The final episode of Kieslowski’s brilliant Dekalog series, Dekalog 10: “Thou shalt not covet thy neighbor’s goods.”, is a departure from the general tone and style of the rest of the series. This one is more cynical, almost comic, compared to the others, and there is, for once, an outward-looking glance at the degeneracy of contemporary Polish society at the time. The overall picture of the world is one that is less civilized, less polished, and there are fatalistic overtones to this story, perhaps influenced by the participation of cinematographer Jacek Blawut, who had also photographed the tragedy-laden Dekalog 1: “I am the Lord, thou shalt have no other gods before Me.” Maybe for this reason the compassionate witness, played by Artur Barcis, who is silently observed in all the other episodes, makes no appearance here.
The story concerns two adult brothers, both of whom are tired of their own perpetually penurious financial circumstances. The older brother, Jerzy, is a possibly out-of-work, lower middle-class family man, and the younger one, Artur, is a semi-destitute punk-rock singer of a group called, “City Dead”. They learn that their reclusive father, with whom they had both been out of contact for years, has just died, and they must attend his funeral and wind up his affairs. In fact the two brothers, whose lifestyles are so different, have, themselves, been out of touch for years, and their father’s death is a chance for them to catch up with each other.
Their father had been an obsessive stamp collector, and when the brothers go to clean out their father’s dingy one-room apartment, they begin to wonder if the extensive stamp collection is worth quite a bit of money. They consult a former philatelist colleague of their father’s, who informs them that the collection might be worth something like a hundred thousand dollars. This shocking and lust-inspiring revelation leads the two brothers down a slippery slope of greed, paranoia, and ultimately mutual mistrust. They try to interact with stamp traders and some of the other former associates of their father, who had famously been known as “Root” in the philately community, to see how they might convert the collection into cash, and they begin to learn why their own father had become so reclusive and suspicious of others: everyone they meet is trying to cheat them out of their potential fortune. Yet it seems that there are no other avenues for them to pursue. They will have to make deals with these shady characters.
Although Jerzy and Artur also become suspicious and conniving, there is evidence from the outset that they are both in over their heads on this venture. This is well-conveyed by the acting performances, which depict the amateurish body language displayed by Jerzy and Artur in the face of their mild-mannered, but ultimately far more sinister, adversaries. As the story evolves through the various ups and downs that the hapless brothers experience in their quest to become rich, it becomes something of a metaphor for the pervasive corruption and loss of faith prevalent in Poland in the dying days of the Communist dictatorship. Artur’s ludicrously over-the-top punk rock lyrics are exemplary. These supposedly anthems of contemporary youthful yearnings represent pure trash-talk: advocating greed, plunder, and self-satisfaction at the expense of all others. Even he doesn’t believe the message of these lyrics, yet young women admire him for them, just the same.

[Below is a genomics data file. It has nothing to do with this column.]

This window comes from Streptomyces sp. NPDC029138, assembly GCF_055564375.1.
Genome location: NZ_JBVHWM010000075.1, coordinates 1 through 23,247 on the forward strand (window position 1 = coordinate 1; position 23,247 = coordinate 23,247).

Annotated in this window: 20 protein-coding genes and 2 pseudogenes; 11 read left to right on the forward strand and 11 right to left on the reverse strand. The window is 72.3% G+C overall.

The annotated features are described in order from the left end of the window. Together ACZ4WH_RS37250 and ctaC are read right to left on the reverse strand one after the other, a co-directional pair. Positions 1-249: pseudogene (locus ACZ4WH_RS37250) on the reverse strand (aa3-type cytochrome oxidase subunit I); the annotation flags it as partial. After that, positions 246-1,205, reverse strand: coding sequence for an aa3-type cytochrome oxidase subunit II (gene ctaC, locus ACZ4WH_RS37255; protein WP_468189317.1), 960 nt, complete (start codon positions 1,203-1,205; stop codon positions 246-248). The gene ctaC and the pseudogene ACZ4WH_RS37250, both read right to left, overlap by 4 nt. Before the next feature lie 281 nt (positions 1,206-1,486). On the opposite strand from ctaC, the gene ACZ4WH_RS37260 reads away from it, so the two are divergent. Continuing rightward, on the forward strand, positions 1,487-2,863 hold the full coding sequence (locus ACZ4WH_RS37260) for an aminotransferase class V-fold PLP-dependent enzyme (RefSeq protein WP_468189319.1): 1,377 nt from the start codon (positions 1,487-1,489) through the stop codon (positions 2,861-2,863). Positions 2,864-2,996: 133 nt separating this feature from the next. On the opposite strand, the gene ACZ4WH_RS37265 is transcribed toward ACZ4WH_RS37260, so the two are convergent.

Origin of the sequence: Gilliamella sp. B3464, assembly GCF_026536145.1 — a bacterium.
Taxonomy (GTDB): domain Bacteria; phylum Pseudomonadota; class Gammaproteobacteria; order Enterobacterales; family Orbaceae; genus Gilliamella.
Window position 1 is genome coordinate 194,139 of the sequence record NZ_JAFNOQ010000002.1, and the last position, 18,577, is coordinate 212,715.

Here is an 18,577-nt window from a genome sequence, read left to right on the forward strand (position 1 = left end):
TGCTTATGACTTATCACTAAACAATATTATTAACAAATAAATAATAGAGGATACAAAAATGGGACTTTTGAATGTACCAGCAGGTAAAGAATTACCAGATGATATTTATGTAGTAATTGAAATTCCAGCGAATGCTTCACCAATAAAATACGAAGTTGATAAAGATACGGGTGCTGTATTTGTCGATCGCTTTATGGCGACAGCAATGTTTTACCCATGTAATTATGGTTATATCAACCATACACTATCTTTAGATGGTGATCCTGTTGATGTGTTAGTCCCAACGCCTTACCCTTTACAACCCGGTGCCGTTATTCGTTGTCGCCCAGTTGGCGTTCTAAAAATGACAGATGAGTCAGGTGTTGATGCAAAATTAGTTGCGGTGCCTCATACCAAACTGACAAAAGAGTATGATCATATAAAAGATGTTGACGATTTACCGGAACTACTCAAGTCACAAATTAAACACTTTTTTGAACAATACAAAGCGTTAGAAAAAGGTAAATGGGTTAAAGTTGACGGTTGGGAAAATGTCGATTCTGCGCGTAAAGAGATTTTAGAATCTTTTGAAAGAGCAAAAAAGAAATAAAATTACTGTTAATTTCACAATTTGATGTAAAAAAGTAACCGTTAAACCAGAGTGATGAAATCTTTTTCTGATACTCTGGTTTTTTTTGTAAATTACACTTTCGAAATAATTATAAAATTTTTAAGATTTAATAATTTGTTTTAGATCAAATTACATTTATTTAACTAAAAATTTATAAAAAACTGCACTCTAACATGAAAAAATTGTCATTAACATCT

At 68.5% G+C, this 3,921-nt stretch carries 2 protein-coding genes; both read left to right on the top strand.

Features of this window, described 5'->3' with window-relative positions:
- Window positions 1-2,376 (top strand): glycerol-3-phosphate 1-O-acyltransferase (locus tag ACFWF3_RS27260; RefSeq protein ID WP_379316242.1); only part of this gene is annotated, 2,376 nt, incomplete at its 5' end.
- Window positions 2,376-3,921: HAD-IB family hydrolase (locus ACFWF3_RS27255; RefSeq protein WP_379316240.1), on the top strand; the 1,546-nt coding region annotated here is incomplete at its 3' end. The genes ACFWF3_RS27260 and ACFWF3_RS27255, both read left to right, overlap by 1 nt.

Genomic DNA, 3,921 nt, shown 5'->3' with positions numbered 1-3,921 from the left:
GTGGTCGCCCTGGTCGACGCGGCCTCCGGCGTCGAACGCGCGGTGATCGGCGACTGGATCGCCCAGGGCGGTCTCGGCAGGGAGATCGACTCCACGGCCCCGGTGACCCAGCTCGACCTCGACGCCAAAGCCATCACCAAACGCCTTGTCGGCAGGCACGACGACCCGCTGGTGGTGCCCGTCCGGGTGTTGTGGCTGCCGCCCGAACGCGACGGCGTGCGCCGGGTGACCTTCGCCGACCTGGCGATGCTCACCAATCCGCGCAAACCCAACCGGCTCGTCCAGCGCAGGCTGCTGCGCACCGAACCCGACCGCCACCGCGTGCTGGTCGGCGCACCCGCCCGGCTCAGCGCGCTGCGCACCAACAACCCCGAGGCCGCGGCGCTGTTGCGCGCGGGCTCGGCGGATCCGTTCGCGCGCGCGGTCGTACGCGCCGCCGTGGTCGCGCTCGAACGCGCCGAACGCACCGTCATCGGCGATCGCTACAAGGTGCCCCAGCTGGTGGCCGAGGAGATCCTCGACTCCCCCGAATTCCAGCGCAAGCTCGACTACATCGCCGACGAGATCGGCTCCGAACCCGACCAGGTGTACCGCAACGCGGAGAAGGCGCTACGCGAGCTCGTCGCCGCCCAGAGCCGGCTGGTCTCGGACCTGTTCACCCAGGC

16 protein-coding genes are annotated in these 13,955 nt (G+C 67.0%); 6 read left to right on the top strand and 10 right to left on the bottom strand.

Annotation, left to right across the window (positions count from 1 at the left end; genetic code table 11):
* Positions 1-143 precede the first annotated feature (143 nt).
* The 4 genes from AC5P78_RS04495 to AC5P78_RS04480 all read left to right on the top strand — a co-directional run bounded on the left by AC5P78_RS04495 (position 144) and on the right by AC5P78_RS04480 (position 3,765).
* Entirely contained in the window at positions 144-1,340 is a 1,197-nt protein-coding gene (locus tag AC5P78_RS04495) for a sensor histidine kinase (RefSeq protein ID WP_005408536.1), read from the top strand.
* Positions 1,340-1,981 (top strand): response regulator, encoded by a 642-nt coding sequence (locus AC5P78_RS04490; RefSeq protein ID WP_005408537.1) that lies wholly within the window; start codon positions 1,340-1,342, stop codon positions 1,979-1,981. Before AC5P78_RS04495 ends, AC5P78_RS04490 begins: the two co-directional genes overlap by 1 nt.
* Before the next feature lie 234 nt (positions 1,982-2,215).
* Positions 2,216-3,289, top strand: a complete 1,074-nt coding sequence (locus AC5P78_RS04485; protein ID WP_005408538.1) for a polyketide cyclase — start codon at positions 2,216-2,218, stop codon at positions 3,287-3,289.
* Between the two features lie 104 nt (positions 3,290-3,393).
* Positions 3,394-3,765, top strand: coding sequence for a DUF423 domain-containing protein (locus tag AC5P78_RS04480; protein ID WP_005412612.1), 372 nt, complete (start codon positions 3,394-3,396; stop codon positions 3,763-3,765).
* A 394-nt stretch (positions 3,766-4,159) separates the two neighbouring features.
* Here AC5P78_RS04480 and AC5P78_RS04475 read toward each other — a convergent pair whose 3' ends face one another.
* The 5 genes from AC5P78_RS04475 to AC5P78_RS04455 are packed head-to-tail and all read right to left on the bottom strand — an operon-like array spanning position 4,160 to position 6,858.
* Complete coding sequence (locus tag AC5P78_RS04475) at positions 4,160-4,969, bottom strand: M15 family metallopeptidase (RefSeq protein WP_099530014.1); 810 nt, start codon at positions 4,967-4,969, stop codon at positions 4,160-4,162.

There is also the general issue of what has real value. The stamps are just old pieces of paper that have no intrinsic utility. They only have worth if others in the trading game believe that they can be sold onward to other traders. The two brothers have no idea how this trading game works and no hope of winning at it, especially when there is widespread collusion, cheating, and criminal activity embedded in its very core.
Some reviewers have found this film to be extremely funny and ultimately a clever warning against the greed displayed by Jerzy and Artur, but I don’t see it that way. Greed does triumph in this one, it’s just not the more amateurishly greedy Jerzy and Artur who benefit. The tougher, greedier ones do. But in the end, perhaps the two brothers come to an understanding and comradeship that is worth more than anything money can buy.